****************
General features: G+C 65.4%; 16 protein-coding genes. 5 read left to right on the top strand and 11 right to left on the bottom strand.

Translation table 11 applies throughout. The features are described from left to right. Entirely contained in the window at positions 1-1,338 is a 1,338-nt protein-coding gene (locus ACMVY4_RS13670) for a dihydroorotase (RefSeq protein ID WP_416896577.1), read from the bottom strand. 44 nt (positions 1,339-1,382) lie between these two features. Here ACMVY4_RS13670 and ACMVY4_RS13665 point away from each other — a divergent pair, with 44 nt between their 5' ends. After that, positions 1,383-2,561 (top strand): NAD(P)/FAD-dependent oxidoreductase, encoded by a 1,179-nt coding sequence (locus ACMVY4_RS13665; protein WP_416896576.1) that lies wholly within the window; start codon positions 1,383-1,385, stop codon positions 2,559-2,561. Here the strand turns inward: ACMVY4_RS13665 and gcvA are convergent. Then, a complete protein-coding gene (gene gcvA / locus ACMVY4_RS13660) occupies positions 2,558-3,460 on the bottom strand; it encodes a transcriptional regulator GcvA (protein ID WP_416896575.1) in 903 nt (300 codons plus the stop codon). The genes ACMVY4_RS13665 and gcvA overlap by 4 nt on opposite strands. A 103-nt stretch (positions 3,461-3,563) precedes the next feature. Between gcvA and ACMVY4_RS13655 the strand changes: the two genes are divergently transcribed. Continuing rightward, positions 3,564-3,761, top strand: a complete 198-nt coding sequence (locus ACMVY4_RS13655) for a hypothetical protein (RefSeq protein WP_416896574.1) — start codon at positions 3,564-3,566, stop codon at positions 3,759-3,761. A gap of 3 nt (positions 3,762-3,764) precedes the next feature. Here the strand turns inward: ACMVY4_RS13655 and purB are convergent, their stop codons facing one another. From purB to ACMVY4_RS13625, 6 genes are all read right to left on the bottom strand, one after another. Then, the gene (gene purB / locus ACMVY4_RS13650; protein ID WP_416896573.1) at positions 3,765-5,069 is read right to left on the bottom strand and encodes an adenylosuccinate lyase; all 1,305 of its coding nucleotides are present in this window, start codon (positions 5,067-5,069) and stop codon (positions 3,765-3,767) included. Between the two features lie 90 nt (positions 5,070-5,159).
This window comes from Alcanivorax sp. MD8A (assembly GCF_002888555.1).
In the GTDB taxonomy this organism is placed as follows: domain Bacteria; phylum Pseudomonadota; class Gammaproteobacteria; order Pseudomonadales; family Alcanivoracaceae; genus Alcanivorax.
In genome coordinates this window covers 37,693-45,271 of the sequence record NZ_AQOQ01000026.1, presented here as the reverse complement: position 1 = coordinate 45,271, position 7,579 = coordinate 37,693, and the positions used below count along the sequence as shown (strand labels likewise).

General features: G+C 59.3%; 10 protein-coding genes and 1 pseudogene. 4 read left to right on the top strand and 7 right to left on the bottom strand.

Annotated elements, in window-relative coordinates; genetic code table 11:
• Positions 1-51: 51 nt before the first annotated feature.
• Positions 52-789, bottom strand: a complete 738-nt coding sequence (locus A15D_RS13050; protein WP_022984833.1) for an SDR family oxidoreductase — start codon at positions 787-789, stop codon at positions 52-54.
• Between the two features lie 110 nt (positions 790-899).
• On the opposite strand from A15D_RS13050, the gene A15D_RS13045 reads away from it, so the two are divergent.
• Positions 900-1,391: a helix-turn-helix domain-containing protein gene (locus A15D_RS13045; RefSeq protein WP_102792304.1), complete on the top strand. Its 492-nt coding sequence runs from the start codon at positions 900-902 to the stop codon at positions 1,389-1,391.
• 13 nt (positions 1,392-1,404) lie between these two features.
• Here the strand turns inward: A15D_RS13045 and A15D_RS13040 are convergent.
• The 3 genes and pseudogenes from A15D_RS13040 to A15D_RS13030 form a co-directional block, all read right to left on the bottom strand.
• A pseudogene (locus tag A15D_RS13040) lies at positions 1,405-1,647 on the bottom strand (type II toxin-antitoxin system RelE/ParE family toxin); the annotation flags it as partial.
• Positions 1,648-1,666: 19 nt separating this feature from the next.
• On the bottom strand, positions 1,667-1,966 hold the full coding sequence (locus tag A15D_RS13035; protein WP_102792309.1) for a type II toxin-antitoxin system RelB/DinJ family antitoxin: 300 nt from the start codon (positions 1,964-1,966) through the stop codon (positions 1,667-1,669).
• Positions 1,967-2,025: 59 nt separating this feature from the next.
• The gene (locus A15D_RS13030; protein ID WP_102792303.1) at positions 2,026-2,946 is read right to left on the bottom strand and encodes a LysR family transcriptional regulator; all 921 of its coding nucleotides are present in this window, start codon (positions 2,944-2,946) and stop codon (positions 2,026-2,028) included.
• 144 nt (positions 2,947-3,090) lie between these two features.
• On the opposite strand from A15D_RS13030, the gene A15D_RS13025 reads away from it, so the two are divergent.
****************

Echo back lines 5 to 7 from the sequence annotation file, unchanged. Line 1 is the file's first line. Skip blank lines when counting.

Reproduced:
In genome coordinates this window covers 37,693-45,271 of the sequence record NZ_AQOQ01000026.1, presented here as the reverse complement: position 1 = coordinate 45,271, position 7,579 = coordinate 37,693, and the positions used below count along the sequence as shown (strand labels likewise).

General features: G+C 59.3%; 10 protein-coding genes and 1 pseudogene. 4 read left to right on the top strand and 7 right to left on the bottom strand.

Annotated elements, in window-relative coordinates; genetic code table 11: